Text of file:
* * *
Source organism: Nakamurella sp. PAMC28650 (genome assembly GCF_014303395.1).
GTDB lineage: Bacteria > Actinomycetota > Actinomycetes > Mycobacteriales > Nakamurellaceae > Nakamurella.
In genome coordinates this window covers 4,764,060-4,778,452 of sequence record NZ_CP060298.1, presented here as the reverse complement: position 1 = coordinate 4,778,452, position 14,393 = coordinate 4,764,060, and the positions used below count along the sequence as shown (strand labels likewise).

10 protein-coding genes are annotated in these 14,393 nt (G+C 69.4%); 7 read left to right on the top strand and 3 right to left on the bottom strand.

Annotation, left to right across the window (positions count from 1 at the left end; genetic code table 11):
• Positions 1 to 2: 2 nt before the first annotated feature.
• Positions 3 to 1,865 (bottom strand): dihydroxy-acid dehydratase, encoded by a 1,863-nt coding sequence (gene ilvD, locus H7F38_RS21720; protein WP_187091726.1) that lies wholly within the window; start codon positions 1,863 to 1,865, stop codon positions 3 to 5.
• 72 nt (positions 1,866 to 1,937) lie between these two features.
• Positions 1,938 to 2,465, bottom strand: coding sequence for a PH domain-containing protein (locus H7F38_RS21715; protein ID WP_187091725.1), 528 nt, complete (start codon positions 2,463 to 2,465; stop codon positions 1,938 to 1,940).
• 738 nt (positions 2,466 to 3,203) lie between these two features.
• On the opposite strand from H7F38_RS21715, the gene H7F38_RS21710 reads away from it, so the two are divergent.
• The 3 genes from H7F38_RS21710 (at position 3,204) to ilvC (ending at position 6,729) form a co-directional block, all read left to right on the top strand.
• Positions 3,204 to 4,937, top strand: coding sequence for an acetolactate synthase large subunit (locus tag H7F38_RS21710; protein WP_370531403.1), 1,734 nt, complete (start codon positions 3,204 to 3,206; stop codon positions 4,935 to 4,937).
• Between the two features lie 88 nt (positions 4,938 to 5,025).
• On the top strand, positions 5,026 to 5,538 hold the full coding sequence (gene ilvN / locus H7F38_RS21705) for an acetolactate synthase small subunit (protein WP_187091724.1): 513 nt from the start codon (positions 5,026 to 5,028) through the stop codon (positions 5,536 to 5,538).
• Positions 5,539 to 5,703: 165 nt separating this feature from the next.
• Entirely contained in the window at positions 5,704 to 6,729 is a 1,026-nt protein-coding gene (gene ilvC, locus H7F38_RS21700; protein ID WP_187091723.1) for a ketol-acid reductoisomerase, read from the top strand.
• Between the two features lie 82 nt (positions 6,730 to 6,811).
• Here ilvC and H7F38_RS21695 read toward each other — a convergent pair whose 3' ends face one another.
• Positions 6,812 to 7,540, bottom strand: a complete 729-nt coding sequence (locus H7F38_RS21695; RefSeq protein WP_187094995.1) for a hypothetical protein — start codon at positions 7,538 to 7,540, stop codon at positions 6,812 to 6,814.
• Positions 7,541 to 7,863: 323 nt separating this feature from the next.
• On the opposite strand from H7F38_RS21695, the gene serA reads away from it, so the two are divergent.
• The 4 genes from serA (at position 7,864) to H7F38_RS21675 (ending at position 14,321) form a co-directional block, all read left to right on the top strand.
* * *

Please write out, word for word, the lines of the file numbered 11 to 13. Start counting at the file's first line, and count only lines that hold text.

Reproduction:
• On the opposite strand from H7F38_RS21715, the gene H7F38_RS21710 reads away from it, so the two are divergent.
• The 3 genes from H7F38_RS21710 (at position 3,204) to ilvC (ending at position 6,729) form a co-directional block, all read left to right on the top strand.
• Positions 3,204 to 4,937, top strand: coding sequence for an acetolactate synthase large subunit (locus tag H7F38_RS21710; protein WP_370531403.1), 1,734 nt, complete (start codon positions 3,204 to 3,206; stop codon positions 4,935 to 4,937).